|Laufzeit:||01.04.2001 - 31.03.2004|
Linde AG Engineering Division
GKN Sinter Metals
Universität Erlangen-Nürnberg, Lehrstuhl für Chemische Reaktionstechnik
|Geldgeber:||Bundesministerium für Bildung und Forschung (BMBF)|
|Bearbeiter:||Dr. Yan Huang, Dr. Volker Höllein, Michael Jusek, Porf. Dr. Roland Dittmeyer|
Palladium and palladium alloy membranes have been commercially used for hydrogen separators and purifiers. Interest of using them as dehydrogenation reactors is increasing.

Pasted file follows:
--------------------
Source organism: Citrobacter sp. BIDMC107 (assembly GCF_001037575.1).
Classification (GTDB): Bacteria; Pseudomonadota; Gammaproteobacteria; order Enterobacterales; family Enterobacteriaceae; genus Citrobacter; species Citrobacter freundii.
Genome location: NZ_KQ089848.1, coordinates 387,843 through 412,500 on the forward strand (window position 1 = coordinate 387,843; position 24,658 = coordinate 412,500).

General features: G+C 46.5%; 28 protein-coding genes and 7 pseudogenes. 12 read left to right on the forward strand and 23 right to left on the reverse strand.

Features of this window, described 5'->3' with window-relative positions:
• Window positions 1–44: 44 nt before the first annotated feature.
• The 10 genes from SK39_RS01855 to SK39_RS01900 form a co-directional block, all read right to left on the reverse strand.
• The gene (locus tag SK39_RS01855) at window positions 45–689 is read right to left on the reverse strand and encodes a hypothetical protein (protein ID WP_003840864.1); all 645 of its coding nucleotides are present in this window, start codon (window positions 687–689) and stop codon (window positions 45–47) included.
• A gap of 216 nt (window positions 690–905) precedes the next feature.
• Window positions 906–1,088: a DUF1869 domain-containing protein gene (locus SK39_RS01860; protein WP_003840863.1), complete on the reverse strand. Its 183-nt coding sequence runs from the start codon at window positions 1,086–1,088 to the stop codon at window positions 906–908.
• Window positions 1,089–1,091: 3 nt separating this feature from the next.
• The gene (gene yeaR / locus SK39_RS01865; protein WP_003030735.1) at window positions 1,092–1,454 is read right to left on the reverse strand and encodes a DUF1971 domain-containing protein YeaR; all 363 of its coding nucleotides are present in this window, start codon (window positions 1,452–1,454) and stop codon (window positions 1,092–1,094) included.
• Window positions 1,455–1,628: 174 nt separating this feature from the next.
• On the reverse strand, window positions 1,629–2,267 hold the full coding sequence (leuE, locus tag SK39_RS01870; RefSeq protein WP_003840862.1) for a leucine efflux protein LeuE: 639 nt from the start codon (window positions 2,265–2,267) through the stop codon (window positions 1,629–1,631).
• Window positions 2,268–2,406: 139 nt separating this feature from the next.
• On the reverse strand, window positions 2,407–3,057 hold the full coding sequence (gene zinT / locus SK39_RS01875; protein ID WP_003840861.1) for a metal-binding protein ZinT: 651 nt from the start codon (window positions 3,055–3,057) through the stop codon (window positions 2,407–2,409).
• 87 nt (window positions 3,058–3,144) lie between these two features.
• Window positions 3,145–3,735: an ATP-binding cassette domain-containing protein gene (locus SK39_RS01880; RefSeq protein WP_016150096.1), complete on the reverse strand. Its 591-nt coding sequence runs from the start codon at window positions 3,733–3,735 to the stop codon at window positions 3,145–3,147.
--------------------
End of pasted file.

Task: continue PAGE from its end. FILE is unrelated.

Compared with metal foil membranes, the composite membranes supported on porous substrates are promising because of the thinner thickness of palladium layer and thusly high hydrogen permeability. Porous ceramic supports were well reported for membrane plating, but one important disadvantage is the difficulty to assemble into industrial plants. Thus, sinter metal substrates were applied as membrane supports (see Fig. 1). A ceramic barrier between membrane and sinter metal supports can avoid the metal inter-diffusion during long-term operation at high temperature, and membrane plating on this barrier is it often better than plating directly over sinter metal surface. This type of membrane module is illustrated in Fig. 2. Using Pd alloy, typically Pd-Cu (40 wt%) and Pd-Ag (23 wt%), instead of pure Pd not only reduces the cost of membrane, but also allows higher hydrogen permeability and lower hydrogen embrittlement. The preparation of membranes involves two steps: ceramic barrier coating and palladium-based membrane plating.